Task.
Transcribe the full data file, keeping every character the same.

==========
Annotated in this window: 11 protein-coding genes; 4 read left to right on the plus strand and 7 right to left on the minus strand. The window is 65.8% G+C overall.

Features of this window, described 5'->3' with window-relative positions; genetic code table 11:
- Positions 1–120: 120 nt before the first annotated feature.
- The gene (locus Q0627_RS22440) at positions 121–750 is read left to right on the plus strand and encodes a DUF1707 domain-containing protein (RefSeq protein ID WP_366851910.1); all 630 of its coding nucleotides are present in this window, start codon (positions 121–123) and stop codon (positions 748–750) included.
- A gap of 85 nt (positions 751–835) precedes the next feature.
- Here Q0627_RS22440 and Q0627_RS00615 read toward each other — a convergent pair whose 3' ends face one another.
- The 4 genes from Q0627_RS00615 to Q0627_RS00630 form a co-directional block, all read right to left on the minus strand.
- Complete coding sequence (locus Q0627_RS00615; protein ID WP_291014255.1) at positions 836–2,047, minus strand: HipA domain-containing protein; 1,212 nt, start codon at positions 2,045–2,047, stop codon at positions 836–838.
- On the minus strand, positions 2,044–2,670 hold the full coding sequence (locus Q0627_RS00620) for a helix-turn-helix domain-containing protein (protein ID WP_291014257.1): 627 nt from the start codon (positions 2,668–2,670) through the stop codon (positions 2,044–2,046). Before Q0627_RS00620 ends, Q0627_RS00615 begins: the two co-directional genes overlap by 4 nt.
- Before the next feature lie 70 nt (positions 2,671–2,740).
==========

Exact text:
Annotated in this window: 11 protein-coding genes; 4 read left to right on the plus strand and 7 right to left on the minus strand. The window is 65.8% G+C overall.

Features of this window, described 5'->3' with window-relative positions; genetic code table 11:
- Positions 1–120: 120 nt before the first annotated feature.
- The gene (locus Q0627_RS22440) at positions 121–750 is read left to right on the plus strand and encodes a DUF1707 domain-containing protein (RefSeq protein ID WP_366851910.1); all 630 of its coding nucleotides are present in this window, start codon (positions 121–123) and stop codon (positions 748–750) included.
- A gap of 85 nt (positions 751–835) precedes the next feature.
- Here Q0627_RS22440 and Q0627_RS00615 read toward each other — a convergent pair whose 3' ends face one another.
- The 4 genes from Q0627_RS00615 to Q0627_RS00630 form a co-directional block, all read right to left on the minus strand.
- Complete coding sequence (locus Q0627_RS00615; protein ID WP_291014255.1) at positions 836–2,047, minus strand: HipA domain-containing protein; 1,212 nt, start codon at positions 2,045–2,047, stop codon at positions 836–838.
- On the minus strand, positions 2,044–2,670 hold the full coding sequence (locus Q0627_RS00620) for a helix-turn-helix domain-containing protein (protein ID WP_291014257.1): 627 nt from the start codon (positions 2,668–2,670) through the stop codon (positions 2,044–2,046). Before Q0627_RS00620 ends, Q0627_RS00615 begins: the two co-directional genes overlap by 4 nt.
- Before the next feature lie 70 nt (positions 2,671–2,740).